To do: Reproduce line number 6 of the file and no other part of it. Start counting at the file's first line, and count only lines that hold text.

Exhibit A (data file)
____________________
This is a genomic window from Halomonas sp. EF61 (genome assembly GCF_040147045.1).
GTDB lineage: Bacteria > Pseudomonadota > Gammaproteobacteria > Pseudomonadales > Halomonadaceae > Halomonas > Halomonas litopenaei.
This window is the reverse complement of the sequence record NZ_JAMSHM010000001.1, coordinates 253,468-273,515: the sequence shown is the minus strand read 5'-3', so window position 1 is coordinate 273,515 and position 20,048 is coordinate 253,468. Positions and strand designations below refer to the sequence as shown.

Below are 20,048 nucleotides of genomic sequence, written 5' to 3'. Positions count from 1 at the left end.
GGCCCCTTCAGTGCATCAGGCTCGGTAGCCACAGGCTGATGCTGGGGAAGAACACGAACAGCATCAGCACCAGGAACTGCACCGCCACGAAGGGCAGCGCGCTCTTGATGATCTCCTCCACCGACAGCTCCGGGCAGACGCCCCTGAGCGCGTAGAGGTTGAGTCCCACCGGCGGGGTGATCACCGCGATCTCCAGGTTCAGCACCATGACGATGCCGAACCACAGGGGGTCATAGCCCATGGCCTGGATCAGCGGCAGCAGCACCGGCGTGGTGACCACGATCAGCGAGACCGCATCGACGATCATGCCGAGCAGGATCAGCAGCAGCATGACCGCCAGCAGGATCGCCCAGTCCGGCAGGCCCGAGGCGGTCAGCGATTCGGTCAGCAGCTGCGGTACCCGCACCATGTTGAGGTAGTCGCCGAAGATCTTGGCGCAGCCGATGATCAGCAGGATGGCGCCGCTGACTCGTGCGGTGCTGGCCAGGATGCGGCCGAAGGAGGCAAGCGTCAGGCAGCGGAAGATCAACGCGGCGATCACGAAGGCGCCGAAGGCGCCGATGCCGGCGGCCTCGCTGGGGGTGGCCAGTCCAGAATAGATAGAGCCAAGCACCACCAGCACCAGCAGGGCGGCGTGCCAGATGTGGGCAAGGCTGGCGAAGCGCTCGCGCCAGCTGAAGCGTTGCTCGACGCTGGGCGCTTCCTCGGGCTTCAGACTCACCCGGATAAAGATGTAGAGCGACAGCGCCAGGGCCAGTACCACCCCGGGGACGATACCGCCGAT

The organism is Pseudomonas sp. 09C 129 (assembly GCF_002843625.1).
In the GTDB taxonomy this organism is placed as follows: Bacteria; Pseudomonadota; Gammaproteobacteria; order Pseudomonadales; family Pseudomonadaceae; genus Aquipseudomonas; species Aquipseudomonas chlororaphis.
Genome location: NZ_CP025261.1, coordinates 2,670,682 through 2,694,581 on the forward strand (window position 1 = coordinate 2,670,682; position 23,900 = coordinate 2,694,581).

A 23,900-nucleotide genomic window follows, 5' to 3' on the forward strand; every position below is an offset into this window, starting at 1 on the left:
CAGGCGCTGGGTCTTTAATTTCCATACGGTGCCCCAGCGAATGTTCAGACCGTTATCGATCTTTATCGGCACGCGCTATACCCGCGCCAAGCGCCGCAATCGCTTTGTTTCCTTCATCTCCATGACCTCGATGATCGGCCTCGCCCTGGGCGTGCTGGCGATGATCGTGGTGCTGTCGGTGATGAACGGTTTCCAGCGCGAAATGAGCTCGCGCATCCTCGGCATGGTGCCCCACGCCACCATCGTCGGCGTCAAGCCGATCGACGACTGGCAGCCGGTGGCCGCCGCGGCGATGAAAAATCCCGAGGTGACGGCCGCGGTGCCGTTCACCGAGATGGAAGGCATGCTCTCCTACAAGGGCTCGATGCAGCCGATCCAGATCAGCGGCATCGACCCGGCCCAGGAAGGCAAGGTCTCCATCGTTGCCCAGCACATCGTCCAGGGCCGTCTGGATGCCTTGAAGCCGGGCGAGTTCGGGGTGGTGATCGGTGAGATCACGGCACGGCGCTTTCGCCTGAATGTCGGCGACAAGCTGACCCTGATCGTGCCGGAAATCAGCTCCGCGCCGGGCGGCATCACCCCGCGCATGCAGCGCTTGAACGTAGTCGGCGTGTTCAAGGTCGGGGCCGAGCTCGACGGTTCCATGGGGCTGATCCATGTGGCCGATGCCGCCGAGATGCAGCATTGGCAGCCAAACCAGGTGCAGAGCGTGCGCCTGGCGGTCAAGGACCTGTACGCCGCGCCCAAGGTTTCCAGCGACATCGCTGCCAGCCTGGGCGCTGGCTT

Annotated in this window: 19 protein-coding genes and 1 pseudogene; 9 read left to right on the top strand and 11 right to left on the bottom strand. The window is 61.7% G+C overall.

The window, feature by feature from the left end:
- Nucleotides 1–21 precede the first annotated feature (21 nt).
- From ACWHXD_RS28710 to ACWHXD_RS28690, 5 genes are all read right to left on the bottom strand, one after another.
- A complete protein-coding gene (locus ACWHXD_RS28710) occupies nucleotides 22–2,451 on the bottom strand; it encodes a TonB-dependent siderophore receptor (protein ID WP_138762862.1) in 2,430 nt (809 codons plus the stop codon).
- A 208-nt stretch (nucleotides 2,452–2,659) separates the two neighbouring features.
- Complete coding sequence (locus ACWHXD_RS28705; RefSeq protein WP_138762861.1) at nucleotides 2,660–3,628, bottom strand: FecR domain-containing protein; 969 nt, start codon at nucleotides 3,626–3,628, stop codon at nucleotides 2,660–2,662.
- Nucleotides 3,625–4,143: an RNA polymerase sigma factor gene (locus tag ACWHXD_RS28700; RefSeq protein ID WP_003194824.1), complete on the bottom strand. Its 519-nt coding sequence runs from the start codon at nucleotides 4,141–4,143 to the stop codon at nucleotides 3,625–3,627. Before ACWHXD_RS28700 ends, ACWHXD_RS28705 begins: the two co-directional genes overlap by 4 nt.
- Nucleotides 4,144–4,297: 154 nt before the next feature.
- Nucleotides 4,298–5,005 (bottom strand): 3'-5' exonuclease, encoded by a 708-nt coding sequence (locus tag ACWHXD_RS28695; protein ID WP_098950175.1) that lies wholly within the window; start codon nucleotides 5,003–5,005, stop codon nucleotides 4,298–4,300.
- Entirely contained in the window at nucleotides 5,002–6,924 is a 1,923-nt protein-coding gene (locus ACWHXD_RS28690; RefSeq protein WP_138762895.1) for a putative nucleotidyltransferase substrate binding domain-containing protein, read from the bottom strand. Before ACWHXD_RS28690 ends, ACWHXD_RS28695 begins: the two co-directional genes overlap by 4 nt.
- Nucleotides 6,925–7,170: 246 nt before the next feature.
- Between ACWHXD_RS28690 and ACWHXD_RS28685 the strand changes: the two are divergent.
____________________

The organism is Pseudomonas sp. 09C 129 (assembly GCF_002843625.1).